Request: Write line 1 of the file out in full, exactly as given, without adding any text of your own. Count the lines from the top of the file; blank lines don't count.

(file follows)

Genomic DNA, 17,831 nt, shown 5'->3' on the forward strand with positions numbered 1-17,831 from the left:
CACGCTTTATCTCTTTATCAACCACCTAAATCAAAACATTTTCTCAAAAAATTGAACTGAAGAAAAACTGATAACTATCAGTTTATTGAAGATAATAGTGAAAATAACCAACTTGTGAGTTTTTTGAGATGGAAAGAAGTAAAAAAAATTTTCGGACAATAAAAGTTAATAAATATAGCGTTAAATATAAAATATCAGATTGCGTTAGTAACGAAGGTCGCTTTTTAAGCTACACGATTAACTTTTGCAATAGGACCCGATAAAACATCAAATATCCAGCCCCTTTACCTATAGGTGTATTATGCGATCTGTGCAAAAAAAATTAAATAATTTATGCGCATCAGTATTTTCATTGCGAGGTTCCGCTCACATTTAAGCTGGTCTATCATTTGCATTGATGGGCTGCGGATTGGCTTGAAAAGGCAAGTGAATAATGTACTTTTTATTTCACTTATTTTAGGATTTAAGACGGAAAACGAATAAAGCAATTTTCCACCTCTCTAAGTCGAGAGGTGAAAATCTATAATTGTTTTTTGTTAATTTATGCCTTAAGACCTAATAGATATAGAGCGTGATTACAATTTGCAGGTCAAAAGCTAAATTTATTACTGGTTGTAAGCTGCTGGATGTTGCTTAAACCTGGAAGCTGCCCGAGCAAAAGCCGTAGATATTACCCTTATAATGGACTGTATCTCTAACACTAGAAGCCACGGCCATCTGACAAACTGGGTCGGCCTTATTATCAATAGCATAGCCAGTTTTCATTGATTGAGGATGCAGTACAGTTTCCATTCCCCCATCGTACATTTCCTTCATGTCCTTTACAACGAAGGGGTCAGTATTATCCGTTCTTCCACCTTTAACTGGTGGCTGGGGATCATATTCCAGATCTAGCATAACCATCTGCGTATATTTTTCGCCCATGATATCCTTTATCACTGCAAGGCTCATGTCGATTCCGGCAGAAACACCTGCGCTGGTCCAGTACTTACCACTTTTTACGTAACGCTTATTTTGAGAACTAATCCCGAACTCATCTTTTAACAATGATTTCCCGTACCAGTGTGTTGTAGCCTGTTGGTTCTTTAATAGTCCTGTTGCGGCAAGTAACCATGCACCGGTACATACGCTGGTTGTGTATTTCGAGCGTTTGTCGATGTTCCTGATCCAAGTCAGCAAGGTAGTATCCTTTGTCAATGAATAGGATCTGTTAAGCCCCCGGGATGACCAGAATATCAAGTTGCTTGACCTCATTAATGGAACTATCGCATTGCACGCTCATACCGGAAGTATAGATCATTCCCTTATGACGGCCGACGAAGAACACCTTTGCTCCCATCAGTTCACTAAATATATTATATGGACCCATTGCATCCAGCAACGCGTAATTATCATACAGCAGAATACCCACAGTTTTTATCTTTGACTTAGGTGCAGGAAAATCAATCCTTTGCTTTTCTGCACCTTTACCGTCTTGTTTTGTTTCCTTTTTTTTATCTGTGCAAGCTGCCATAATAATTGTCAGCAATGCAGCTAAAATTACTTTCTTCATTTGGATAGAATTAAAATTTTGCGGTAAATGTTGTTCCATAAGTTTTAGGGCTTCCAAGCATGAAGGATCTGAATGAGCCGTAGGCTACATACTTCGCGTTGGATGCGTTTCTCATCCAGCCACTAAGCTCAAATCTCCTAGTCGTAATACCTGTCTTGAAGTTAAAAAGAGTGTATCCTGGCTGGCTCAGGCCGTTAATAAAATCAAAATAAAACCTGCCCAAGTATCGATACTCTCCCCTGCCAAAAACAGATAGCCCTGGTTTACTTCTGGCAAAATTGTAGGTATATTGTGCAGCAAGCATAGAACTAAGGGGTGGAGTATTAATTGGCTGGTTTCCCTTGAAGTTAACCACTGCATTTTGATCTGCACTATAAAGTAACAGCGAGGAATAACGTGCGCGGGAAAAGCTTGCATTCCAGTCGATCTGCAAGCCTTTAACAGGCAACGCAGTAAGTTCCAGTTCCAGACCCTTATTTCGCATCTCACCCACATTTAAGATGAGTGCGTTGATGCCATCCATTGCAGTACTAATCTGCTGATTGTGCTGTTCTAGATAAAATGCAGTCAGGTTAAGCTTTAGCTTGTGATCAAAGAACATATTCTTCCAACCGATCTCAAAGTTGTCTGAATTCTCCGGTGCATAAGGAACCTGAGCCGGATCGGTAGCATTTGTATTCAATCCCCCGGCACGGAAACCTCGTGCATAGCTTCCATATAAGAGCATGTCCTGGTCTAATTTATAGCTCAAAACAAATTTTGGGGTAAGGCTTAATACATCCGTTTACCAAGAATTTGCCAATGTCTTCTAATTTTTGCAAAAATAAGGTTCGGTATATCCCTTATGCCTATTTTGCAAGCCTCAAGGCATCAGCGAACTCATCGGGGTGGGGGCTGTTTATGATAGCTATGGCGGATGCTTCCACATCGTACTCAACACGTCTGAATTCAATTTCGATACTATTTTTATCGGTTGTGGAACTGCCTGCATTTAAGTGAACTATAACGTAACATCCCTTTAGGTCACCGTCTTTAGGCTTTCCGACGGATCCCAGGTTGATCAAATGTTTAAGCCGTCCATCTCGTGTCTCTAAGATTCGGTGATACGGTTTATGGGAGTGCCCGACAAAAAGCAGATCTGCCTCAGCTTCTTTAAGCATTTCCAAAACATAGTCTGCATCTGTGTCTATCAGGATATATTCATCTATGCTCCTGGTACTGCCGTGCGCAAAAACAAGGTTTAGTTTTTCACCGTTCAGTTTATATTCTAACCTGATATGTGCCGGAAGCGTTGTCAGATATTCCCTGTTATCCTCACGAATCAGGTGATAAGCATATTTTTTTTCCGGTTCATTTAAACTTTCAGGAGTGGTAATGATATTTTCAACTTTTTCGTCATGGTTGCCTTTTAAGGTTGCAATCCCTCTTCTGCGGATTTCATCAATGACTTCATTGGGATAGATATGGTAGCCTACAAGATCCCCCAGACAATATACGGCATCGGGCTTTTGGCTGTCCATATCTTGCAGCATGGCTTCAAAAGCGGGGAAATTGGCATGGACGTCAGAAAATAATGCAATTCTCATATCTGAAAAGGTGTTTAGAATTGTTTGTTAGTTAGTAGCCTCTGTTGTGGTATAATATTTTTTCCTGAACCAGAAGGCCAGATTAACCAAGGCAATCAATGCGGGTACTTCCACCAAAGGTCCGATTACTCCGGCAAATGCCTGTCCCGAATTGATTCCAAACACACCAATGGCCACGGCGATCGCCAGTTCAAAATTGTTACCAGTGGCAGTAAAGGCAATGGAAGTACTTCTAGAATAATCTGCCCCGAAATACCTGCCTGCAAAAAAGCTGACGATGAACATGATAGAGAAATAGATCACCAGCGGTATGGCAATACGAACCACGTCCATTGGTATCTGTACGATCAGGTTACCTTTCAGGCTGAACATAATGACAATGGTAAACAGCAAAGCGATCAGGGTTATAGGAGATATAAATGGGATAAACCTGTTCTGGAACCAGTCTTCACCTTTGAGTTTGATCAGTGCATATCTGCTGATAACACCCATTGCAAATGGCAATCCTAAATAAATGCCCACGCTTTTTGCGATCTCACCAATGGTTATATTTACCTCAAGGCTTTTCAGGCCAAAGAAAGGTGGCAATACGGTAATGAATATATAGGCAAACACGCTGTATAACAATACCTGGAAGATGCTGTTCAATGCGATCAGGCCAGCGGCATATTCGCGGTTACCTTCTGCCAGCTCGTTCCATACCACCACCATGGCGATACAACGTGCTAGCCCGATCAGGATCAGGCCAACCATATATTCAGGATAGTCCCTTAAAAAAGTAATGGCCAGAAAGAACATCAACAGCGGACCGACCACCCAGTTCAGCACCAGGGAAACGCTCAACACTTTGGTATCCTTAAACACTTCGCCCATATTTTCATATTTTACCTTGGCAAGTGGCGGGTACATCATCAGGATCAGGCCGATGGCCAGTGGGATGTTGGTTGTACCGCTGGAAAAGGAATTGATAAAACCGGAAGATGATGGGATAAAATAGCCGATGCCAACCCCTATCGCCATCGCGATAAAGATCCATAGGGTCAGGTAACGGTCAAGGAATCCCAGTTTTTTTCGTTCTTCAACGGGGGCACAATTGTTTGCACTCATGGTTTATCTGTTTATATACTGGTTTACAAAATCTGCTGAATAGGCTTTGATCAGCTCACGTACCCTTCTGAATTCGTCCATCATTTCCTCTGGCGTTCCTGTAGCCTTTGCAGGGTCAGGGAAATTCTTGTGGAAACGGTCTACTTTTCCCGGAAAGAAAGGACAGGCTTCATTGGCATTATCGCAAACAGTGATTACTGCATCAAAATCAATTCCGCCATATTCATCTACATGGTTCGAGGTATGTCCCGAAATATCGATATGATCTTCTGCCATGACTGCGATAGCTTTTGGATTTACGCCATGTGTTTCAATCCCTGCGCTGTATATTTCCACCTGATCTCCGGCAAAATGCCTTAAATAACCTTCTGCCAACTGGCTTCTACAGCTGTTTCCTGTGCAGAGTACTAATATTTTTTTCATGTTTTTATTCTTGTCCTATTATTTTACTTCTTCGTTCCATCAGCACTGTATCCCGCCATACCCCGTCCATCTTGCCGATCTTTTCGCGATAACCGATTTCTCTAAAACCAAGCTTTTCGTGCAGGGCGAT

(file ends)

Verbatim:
Genomic DNA, 17,831 nt, shown 5'->3' on the forward strand with positions numbered 1-17,831 from the left: